Agarwal (1996) studied allicin, a component of garlic, and its anti-cancer potential. It was found that allicin actively combats sarcomas (cancer of connective tissues) in rats. Garlic extracts have the potential to stop cell division of cancer-causing cells in all phases of growth. Live studies have also shown that garlic has a component which prevents the development of cancer cells in patients with acute myeloid leukemia.
In another study, a compound in garlic known as diallyl disulfide was found to suppress the growth of prostate cancer cells. It also showed that the higher the dose of diallyl disulfide, the greater its effect on suppressing prostatic cancer growth.
So garlic, in the many ways mentioned, is truly a superfood. It’s good to know that we can readily have it, eat it and enjoy its many benefits. It’s also good to know that it can help treat many common chronic diseases, such as prostate enlargement, and promote a natural way of healing.
Agarwal, K., 1996. Therapeutic actions of garlic constituents. Med Res Rev. Jan;16(1):111-24.
Amagase, et al., 2001. Intake of garlic and its bioactive components. J Nutr. Mar;131(3s):955S-62S.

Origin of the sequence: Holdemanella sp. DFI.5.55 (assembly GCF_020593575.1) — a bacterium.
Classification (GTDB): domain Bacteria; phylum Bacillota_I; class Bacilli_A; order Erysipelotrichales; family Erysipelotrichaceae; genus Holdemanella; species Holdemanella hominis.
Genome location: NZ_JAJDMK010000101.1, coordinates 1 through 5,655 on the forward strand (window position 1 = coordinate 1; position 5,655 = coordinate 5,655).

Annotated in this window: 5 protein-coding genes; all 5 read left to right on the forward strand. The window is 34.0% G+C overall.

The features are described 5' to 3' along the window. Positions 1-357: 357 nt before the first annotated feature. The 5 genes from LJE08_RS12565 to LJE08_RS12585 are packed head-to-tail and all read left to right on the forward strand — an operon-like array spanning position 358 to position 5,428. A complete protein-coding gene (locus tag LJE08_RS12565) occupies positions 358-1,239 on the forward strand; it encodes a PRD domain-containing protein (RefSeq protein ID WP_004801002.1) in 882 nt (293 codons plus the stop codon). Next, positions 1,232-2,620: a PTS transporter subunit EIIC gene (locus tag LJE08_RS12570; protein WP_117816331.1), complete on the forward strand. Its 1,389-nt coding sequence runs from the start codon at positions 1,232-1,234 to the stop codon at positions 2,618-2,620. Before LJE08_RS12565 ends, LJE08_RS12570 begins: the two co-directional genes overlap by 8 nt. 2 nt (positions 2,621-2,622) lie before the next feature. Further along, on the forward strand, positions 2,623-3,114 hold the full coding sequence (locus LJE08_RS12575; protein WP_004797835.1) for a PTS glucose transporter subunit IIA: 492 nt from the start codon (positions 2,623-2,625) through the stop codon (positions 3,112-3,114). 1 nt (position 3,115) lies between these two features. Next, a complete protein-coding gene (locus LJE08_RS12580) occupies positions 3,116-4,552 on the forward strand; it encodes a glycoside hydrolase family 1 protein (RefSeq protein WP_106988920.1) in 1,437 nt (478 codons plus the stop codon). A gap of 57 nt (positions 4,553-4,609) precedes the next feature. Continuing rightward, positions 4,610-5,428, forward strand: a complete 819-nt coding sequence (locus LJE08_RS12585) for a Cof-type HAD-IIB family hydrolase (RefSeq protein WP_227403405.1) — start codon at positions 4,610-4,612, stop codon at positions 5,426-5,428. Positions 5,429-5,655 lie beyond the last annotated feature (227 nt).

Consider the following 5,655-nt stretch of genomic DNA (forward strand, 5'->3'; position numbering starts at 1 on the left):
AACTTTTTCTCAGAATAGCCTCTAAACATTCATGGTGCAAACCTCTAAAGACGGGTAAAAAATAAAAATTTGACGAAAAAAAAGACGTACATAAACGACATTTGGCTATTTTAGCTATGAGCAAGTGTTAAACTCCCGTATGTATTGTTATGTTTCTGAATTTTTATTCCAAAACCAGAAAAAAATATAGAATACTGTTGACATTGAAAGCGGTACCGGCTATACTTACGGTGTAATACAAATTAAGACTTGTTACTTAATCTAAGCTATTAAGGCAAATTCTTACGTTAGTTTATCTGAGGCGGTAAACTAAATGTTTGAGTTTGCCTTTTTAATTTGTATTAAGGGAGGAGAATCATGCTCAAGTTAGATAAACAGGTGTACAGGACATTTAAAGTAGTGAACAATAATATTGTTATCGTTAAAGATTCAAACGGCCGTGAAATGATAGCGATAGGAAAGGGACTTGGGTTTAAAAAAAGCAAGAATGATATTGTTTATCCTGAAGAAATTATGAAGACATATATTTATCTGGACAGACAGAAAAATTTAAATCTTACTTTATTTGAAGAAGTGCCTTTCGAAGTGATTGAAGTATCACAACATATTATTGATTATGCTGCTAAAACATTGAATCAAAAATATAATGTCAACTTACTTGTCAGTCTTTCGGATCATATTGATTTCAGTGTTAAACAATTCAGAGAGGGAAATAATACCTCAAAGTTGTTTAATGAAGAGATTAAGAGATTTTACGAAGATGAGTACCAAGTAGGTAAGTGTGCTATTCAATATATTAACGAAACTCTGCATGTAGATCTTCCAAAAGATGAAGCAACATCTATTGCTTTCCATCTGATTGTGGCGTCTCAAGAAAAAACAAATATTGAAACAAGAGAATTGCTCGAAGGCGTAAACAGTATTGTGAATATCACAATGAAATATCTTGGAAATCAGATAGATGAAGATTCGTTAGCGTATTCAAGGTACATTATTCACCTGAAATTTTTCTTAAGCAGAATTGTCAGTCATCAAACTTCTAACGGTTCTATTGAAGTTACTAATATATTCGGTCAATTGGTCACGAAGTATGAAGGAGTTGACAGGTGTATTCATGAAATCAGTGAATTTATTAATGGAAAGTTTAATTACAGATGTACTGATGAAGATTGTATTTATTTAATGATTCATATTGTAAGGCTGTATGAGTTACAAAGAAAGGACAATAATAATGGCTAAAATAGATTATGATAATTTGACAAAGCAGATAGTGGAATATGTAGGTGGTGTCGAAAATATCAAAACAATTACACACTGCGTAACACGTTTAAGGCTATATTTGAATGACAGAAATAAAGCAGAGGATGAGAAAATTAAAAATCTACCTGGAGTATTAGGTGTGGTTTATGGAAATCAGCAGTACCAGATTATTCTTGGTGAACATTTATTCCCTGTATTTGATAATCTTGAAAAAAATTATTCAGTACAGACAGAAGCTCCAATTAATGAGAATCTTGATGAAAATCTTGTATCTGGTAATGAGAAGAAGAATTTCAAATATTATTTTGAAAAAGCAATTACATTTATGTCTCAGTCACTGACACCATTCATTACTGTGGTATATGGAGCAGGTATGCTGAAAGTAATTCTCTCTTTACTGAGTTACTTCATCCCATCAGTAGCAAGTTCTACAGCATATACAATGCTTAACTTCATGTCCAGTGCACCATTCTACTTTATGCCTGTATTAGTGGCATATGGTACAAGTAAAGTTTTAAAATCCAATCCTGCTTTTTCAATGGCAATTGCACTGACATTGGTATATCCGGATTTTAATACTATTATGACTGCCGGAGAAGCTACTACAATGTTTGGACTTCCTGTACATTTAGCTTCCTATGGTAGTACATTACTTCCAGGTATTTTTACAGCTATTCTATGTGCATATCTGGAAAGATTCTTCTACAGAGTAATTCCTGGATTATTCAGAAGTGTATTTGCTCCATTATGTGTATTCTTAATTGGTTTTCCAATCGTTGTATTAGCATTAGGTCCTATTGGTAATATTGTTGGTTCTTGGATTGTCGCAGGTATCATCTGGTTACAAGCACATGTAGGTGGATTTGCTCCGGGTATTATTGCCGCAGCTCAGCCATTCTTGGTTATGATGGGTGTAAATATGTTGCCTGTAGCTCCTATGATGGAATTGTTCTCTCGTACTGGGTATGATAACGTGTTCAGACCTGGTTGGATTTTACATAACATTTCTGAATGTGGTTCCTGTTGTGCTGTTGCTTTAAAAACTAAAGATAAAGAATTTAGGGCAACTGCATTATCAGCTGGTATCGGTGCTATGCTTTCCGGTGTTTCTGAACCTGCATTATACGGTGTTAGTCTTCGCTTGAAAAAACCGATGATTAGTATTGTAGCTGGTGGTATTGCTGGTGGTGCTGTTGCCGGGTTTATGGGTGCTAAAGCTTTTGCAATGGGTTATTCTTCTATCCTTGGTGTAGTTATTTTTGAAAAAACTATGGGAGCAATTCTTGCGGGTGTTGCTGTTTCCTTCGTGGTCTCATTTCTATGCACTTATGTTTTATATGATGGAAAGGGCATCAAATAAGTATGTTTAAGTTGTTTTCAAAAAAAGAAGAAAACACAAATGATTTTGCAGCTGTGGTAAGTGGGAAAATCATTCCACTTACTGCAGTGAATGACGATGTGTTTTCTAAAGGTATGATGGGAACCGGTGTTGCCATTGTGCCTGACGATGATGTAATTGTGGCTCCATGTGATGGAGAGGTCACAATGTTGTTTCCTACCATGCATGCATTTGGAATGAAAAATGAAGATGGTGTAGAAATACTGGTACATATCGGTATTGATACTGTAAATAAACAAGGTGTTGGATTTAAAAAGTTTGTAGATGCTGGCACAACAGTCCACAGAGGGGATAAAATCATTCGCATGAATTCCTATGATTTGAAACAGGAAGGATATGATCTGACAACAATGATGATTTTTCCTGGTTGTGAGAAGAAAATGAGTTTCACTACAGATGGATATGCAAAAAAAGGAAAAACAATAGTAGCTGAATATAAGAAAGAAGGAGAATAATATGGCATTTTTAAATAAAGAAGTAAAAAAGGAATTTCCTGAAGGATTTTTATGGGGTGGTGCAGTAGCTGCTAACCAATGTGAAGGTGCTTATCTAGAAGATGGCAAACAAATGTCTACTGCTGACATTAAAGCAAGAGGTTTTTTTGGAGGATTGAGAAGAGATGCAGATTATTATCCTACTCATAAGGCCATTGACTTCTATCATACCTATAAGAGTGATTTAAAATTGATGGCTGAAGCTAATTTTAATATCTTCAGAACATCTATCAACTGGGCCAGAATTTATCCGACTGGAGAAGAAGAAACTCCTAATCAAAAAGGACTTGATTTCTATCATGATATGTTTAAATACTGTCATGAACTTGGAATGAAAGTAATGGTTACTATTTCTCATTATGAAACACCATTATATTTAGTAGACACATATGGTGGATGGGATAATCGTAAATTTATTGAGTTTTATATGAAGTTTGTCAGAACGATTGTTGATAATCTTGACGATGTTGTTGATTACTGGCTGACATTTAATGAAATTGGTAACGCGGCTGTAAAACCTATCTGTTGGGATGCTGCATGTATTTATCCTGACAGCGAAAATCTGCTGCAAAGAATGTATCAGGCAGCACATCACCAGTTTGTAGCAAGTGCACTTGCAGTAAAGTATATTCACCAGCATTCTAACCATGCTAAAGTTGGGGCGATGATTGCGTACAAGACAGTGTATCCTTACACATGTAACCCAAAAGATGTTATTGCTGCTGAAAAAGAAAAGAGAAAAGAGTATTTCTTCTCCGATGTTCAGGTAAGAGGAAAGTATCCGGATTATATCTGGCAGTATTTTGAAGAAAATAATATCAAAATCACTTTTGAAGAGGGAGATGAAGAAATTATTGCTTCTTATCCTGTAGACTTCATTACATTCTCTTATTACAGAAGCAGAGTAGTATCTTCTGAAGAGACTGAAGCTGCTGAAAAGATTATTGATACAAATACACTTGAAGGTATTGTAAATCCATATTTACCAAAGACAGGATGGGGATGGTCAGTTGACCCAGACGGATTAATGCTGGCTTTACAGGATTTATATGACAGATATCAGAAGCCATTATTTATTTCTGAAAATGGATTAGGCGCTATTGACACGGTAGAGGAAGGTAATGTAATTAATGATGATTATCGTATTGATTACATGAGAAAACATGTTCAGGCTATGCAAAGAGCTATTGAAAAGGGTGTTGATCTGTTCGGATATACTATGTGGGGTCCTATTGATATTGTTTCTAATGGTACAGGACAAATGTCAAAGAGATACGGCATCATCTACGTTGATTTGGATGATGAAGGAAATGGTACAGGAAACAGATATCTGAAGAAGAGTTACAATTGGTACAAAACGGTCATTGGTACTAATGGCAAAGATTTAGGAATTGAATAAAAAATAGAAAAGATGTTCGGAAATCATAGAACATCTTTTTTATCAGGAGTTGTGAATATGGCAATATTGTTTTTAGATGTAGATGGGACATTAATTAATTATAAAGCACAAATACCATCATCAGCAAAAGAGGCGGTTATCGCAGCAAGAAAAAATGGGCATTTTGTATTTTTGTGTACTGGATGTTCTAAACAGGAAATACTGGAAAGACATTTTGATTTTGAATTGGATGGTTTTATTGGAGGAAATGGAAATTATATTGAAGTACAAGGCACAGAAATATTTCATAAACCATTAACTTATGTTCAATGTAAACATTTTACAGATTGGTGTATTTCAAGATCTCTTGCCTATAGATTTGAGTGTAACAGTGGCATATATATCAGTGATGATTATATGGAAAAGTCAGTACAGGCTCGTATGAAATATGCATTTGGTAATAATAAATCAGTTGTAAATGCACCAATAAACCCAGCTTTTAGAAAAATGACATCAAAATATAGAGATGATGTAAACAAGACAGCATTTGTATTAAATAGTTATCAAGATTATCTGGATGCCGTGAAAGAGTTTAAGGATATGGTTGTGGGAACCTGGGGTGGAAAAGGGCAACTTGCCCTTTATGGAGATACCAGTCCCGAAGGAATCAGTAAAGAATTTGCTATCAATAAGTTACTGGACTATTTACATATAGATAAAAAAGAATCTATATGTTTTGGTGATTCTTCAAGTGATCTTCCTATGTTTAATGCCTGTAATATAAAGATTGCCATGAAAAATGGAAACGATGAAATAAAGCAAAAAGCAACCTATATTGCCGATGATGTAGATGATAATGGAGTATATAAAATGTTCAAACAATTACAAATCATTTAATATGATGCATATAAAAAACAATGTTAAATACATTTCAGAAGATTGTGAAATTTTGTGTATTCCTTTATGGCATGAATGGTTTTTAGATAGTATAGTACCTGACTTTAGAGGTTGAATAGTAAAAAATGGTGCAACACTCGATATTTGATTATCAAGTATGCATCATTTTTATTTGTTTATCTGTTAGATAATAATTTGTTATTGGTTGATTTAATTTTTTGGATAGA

Arunkumar, et al., 2005. Growth-suppressing effect of garlic compound diallyl disulfide on prostate cancer cell line (PC-3) in vitro. Biol Pharm Bull. Apr;28(4), pp. 740-743.
Ayaz, et al., 2008. Evaluation of the anthelmintic activity of garlic (Allium sativum) in mice naturally infected with Aspiculuris tetraptera. Recent Pat Antiinfect Drug Discov. Jun;3(2).
Palaksha, et al., 2010. Antibacterial activity of garlic extract on streptomycin-resistant Staphylococcus aureus and Escherichia coli solely and in synergism with streptomycin. J Nat Sci Biol Med. Jul-Dec; 1(1), pp. 12–15.
Petrovska, B. and Cekovska, S., 2010. Extracts from the history and medical properties of garlic. Pharmacogn Rev. Jan-Jun; 4(7), pp. 106–110.
Rahman, K. and Lowe, G.M., 2006. Garlic and cardiovascular disease: a critical review. J Nutr. Mar;136(3 Suppl), 736S-740S.